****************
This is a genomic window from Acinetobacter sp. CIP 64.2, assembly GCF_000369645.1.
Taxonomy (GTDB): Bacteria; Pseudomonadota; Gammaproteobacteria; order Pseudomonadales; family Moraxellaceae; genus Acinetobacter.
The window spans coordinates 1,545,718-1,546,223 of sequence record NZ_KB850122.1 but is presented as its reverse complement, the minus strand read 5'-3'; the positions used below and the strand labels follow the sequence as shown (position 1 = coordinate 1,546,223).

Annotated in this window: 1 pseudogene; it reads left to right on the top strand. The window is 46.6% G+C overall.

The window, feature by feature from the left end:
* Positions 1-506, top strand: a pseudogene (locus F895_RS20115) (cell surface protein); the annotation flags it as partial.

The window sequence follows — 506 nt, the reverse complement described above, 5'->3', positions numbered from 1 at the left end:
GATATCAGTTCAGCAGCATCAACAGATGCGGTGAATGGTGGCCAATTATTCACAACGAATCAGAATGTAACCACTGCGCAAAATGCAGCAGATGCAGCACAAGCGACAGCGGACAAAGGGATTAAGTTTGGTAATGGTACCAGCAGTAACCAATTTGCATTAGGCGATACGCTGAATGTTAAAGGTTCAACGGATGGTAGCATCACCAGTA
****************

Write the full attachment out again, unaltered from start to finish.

This is a genomic window from Acinetobacter sp. CIP 64.2, assembly GCF_000369645.1.
Taxonomy (GTDB): Bacteria; Pseudomonadota; Gammaproteobacteria; order Pseudomonadales; family Moraxellaceae; genus Acinetobacter.
The window spans coordinates 1,545,718-1,546,223 of sequence record NZ_KB850122.1 but is presented as its reverse complement, the minus strand read 5'-3'; the positions used below and the strand labels follow the sequence as shown (position 1 = coordinate 1,546,223).

Annotated in this window: 1 pseudogene; it reads left to right on the top strand. The window is 46.6% G+C overall.

The window, feature by feature from the left end:
* Positions 1-506, top strand: a pseudogene (locus F895_RS20115) (cell surface protein); the annotation flags it as partial.

The window sequence follows — 506 nt, the reverse complement described above, 5'->3', positions numbered from 1 at the left end:
GATATCAGTTCAGCAGCATCAACAGATGCGGTGAATGGTGGCCAATTATTCACAACGAATCAGAATGTAACCACTGCGCAAAATGCAGCAGATGCAGCACAAGCGACAGCGGACAAAGGGATTAAGTTTGGTAATGGTACCAGCAGTAACCAATTTGCATTAGGCGATACGCTGAATGTTAAAGGTTCAACGGATGGTAGCATCACCAGTA